NFC Conference Championship: New York Giants at San …

There’s plenty of history in today’s NFC Championship battle, as the New York Giants clash with the San Francisco 49ers for the 7th time in the playoffs, but still no one could say that either of these teams would be left standing in this year’s NFL postseason to this point. However, after the Giants successfully shocked the Green Bay Packers 37-20 at Lambeau Field last weekend, and San Francisco squeezed out a miracle 36-32 win over Drew Brees and the New Orleans Saints, we stand left with two very scrappy teams who undoubtedly deserve to be here, even if it’s not what most sports fans would have expected for the NFC Championship game.

While many may still be suffering a bit of a letdown after holding on to expectations that we’d be seeing a full-on offensive showdown between the Green Bay Packers and the New Orleans Saints today, you’d best not rule today’s contest out as an exciting, intense football game, as these two teams showed plenty of heart and grit in their only meeting of the season, a 27-20 win for the 49ers. For the New York Giants especially today, they come into this match-up with a big chip on their shoulder and are riding the hottest hand in the league, coming off a game which they held the talented Aaron Rodgers and the Packers to just 20 points on their own turf, behind outstanding defensive efforts from sack-leader Jason Pierre-Paul, Osi Umenyiora and Justin Tuck. While the Giants didn’t have an impressive defensive front for most of the year, ranking 29th in the NFL against the pass, and 19th against the rush, the last three games of the regular season combined with two victories in the postseason have proved to show that at the right time, this defensive unit is one of the best in the league, and will be a huge hurdle for quarterback Alex Smith and the San Francisco 49ers to overcome. They held the Redskins, Jets and Cowboys to 14 points or less to win 3 games at the end of the season and just squeezed into the playoffs, but in beating Atlanta 24-2 and Green Bay 37-20, they’ve shown that they are able to win ballgames with either their defense or their offense.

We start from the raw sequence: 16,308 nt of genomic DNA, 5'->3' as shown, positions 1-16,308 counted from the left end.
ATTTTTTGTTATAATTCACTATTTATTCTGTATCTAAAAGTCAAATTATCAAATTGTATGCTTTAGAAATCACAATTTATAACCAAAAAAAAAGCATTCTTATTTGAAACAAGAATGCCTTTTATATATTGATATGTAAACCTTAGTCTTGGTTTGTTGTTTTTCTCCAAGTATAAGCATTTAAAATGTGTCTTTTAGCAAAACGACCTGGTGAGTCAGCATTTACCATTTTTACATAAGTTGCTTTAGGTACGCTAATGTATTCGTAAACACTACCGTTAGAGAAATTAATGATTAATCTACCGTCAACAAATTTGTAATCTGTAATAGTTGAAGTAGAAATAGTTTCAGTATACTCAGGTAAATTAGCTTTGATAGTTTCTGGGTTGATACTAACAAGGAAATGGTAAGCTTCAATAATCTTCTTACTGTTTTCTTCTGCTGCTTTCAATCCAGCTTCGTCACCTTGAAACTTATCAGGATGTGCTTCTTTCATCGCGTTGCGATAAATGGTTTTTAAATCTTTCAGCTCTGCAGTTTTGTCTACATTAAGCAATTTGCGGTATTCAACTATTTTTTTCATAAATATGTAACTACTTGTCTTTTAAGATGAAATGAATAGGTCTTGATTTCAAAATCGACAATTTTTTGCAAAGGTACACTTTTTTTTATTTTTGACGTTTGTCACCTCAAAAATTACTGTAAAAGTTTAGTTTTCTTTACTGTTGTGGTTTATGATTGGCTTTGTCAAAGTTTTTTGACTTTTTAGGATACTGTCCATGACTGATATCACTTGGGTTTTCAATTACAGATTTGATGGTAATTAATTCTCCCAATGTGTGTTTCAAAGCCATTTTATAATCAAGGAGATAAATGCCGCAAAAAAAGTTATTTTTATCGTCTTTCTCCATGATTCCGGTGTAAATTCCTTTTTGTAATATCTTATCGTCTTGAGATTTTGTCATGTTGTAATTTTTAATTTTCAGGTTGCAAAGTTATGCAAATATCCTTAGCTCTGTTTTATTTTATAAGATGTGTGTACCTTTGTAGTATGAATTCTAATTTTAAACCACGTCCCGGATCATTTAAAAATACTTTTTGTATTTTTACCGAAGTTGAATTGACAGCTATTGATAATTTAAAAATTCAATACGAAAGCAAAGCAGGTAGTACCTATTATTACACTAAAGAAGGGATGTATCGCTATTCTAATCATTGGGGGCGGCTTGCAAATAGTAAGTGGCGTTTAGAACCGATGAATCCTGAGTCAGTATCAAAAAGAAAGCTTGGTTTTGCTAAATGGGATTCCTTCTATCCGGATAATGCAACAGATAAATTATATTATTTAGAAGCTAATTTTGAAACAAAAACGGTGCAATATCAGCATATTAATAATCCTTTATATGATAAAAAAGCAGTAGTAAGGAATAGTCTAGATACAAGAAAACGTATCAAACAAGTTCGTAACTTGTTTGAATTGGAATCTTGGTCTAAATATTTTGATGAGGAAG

Along those lines, the first key to today’s game for New York is being able to contain the 49ers’ offense. San Francisco took huge advantage of sloppy play by the Saints, who surrendered 5 turnovers, but the real change in the game came as the Saints started to abandon their pass rush in the second half and set back in contain mode, which Smith was able to pick apart en route to a 299 yard, 3 touchdown day. The Giants, while having a crop of talented corners and safeties including Antrel Rolle, Kenny Phillips and Aaron Ross, will suffer a similar fate if they abandon their hard-nosed attack of the quarterback at any point in the game. The Giants were outstanding at getting pressure to the quarterback and forcing mistakes in the face of Aaron Rodgers, who’s Packer offense was contained to 241 yards through the air and 388 yards overall. With 17 sacks in the past 4 weeks, we don’t expect head coach Tom Coughlin to back away from dialing up the blitz pressure, as its been the Giants bread and butter during their 5-game winning streak. If the Giants can discourage the Niners’ passing game and force them into running the football a lot more than they would otherwise wish to do (SF went for just 20 carries and 77 yards in their lone meeting, a win, this year), Frank Gore and Kendall Hunter may not be able to hold up for long against the bruising New York defensive line and linebacker corps, and scoring drives may be few and far between. Forcing Alex Smith to throw under duress must be job one for the Giants defense.